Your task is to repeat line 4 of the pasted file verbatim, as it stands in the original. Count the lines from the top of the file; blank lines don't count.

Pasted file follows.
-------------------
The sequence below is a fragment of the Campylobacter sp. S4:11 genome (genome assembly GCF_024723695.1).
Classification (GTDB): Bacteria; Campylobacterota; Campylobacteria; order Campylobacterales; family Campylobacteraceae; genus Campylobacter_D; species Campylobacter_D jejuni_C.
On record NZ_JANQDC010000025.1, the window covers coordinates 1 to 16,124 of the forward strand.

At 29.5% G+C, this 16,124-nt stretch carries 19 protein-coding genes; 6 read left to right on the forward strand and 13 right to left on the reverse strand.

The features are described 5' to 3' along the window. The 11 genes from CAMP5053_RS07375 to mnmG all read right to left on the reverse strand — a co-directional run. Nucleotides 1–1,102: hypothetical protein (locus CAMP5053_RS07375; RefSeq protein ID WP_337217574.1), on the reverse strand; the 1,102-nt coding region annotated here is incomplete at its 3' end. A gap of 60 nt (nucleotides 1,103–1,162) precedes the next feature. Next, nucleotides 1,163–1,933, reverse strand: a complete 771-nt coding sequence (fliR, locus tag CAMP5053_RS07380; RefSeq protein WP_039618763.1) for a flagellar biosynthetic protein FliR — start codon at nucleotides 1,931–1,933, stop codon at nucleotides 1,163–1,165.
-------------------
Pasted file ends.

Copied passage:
At 29.5% G+C, this 16,124-nt stretch carries 19 protein-coding genes; 6 read left to right on the forward strand and 13 right to left on the reverse strand.